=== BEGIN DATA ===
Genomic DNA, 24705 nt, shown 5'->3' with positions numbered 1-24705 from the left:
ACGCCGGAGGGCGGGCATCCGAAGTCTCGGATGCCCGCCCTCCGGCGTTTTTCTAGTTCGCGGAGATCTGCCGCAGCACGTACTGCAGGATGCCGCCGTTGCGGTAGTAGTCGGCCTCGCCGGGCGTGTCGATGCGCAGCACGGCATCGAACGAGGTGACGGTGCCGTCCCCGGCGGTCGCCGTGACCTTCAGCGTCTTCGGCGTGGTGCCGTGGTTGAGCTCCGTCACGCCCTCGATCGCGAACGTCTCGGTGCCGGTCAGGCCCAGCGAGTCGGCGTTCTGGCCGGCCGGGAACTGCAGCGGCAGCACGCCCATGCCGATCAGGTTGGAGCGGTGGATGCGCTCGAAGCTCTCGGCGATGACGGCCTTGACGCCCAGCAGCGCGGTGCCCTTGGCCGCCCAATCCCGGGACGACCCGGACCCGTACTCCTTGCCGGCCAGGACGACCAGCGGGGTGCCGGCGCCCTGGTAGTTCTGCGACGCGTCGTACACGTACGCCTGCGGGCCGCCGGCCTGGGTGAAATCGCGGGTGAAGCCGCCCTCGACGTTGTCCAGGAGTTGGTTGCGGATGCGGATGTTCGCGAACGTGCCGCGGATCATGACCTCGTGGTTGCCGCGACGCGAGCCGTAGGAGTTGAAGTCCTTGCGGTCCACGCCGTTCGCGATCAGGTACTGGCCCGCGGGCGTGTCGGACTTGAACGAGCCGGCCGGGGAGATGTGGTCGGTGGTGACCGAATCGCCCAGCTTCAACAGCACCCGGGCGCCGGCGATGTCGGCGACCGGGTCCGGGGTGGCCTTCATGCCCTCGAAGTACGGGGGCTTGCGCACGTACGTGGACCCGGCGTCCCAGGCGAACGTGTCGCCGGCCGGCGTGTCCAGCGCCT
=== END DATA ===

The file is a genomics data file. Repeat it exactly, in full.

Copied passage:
Genomic DNA, 24705 nt, shown 5'->3' with positions numbered 1-24705 from the left:
ACGCCGGAGGGCGGGCATCCGAAGTCTCGGATGCCCGCCCTCCGGCGTTTTTCTAGTTCGCGGAGATCTGCCGCAGCACGTACTGCAGGATGCCGCCGTTGCGGTAGTAGTCGGCCTCGCCGGGCGTGTCGATGCGCAGCACGGCATCGAACGAGGTGACGGTGCCGTCCCCGGCGGTCGCCGTGACCTTCAGCGTCTTCGGCGTGGTGCCGTGGTTGAGCTCCGTCACGCCCTCGATCGCGAACGTCTCGGTGCCGGTCAGGCCCAGCGAGTCGGCGTTCTGGCCGGCCGGGAACTGCAGCGGCAGCACGCCCATGCCGATCAGGTTGGAGCGGTGGATGCGCTCGAAGCTCTCGGCGATGACGGCCTTGACGCCCAGCAGCGCGGTGCCCTTGGCCGCCCAATCCCGGGACGACCCGGACCCGTACTCCTTGCCGGCCAGGACGACCAGCGGGGTGCCGGCGCCCTGGTAGTTCTGCGACGCGTCGTACACGTACGCCTGCGGGCCGCCGGCCTGGGTGAAATCGCGGGTGAAGCCGCCCTCGACGTTGTCCAGGAGTTGGTTGCGGATGCGGATGTTCGCGAACGTGCCGCGGATCATGACCTCGTGGTTGCCGCGACGCGAGCCGTAGGAGTTGAAGTCCTTGCGGTCCACGCCGTTCGCGATCAGGTACTGGCCCGCGGGCGTGTCGGACTTGAACGAGCCGGCCGGGGAGATGTGGTCGGTGGTGACCGAATCGCCCAGCTTCAACAGCACCCGGGCGCCGGCGATGTCGGCGACCGGGTCCGGGGTGGCCTTCATGCCCTCGAAGTACGGGGGCTTGCGCACGTACGTGGACCCGGCGTCCCAGGCGAACGTGTCGCCGGCCGGCGTGTCCAGCGCCT